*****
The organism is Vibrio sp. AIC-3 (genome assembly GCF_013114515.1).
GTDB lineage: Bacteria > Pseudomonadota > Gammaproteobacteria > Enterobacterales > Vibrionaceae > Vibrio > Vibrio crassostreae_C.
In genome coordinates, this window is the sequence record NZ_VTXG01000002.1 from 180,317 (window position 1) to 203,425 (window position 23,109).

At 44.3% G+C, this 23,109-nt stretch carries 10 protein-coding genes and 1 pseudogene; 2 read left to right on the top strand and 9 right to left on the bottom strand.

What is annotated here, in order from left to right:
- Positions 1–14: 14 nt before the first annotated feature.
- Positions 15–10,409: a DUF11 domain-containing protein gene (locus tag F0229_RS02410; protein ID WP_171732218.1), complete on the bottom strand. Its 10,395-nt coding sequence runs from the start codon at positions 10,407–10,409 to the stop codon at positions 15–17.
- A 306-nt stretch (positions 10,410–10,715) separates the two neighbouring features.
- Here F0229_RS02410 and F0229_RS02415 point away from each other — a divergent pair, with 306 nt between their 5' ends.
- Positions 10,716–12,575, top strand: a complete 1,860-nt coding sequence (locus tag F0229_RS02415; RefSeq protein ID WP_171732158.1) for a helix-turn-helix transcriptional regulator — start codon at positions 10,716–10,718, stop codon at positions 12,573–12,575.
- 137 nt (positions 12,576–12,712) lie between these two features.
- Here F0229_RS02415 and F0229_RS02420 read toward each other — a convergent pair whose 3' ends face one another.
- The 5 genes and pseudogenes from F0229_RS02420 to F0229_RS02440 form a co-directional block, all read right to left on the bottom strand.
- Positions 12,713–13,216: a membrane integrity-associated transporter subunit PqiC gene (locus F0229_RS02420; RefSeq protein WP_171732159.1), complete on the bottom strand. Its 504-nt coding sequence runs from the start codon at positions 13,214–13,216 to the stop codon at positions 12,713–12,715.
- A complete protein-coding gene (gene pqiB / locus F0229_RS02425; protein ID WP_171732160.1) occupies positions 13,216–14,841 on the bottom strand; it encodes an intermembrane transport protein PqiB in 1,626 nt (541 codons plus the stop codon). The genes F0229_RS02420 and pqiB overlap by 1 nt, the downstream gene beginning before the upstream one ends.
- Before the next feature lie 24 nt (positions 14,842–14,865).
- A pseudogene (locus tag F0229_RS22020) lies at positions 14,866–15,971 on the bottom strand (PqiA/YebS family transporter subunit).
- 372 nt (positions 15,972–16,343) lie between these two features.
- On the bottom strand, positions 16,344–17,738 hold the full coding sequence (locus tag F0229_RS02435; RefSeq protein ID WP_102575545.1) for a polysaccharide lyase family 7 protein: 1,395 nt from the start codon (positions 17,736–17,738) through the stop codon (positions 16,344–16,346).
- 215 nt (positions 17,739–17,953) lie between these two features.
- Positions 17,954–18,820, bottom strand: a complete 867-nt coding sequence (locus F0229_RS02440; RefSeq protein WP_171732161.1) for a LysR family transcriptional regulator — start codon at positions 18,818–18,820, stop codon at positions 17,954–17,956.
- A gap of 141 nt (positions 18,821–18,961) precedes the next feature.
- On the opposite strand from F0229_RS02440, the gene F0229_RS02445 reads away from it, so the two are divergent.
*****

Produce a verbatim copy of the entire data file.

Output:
The organism is Vibrio sp. AIC-3 (genome assembly GCF_013114515.1).
GTDB lineage: Bacteria > Pseudomonadota > Gammaproteobacteria > Enterobacterales > Vibrionaceae > Vibrio > Vibrio crassostreae_C.
In genome coordinates, this window is the sequence record NZ_VTXG01000002.1 from 180,317 (window position 1) to 203,425 (window position 23,109).

At 44.3% G+C, this 23,109-nt stretch carries 10 protein-coding genes and 1 pseudogene; 2 read left to right on the top strand and 9 right to left on the bottom strand.

What is annotated here, in order from left to right:
- Positions 1–14: 14 nt before the first annotated feature.
- Positions 15–10,409: a DUF11 domain-containing protein gene (locus tag F0229_RS02410; protein ID WP_171732218.1), complete on the bottom strand. Its 10,395-nt coding sequence runs from the start codon at positions 10,407–10,409 to the stop codon at positions 15–17.
- A 306-nt stretch (positions 10,410–10,715) separates the two neighbouring features.
- Here F0229_RS02410 and F0229_RS02415 point away from each other — a divergent pair, with 306 nt between their 5' ends.
- Positions 10,716–12,575, top strand: a complete 1,860-nt coding sequence (locus tag F0229_RS02415; RefSeq protein ID WP_171732158.1) for a helix-turn-helix transcriptional regulator — start codon at positions 10,716–10,718, stop codon at positions 12,573–12,575.
- 137 nt (positions 12,576–12,712) lie between these two features.
- Here F0229_RS02415 and F0229_RS02420 read toward each other — a convergent pair whose 3' ends face one another.
- The 5 genes and pseudogenes from F0229_RS02420 to F0229_RS02440 form a co-directional block, all read right to left on the bottom strand.
- Positions 12,713–13,216: a membrane integrity-associated transporter subunit PqiC gene (locus F0229_RS02420; RefSeq protein WP_171732159.1), complete on the bottom strand. Its 504-nt coding sequence runs from the start codon at positions 13,214–13,216 to the stop codon at positions 12,713–12,715.
- A complete protein-coding gene (gene pqiB / locus F0229_RS02425; protein ID WP_171732160.1) occupies positions 13,216–14,841 on the bottom strand; it encodes an intermembrane transport protein PqiB in 1,626 nt (541 codons plus the stop codon). The genes F0229_RS02420 and pqiB overlap by 1 nt, the downstream gene beginning before the upstream one ends.
- Before the next feature lie 24 nt (positions 14,842–14,865).
- A pseudogene (locus tag F0229_RS22020) lies at positions 14,866–15,971 on the bottom strand (PqiA/YebS family transporter subunit).
- 372 nt (positions 15,972–16,343) lie between these two features.
- On the bottom strand, positions 16,344–17,738 hold the full coding sequence (locus tag F0229_RS02435; RefSeq protein ID WP_102575545.1) for a polysaccharide lyase family 7 protein: 1,395 nt from the start codon (positions 17,736–17,738) through the stop codon (positions 16,344–16,346).
- 215 nt (positions 17,739–17,953) lie between these two features.
- Positions 17,954–18,820, bottom strand: a complete 867-nt coding sequence (locus F0229_RS02440; RefSeq protein WP_171732161.1) for a LysR family transcriptional regulator — start codon at positions 18,818–18,820, stop codon at positions 17,954–17,956.
- A gap of 141 nt (positions 18,821–18,961) precedes the next feature.
- On the opposite strand from F0229_RS02440, the gene F0229_RS02445 reads away from it, so the two are divergent.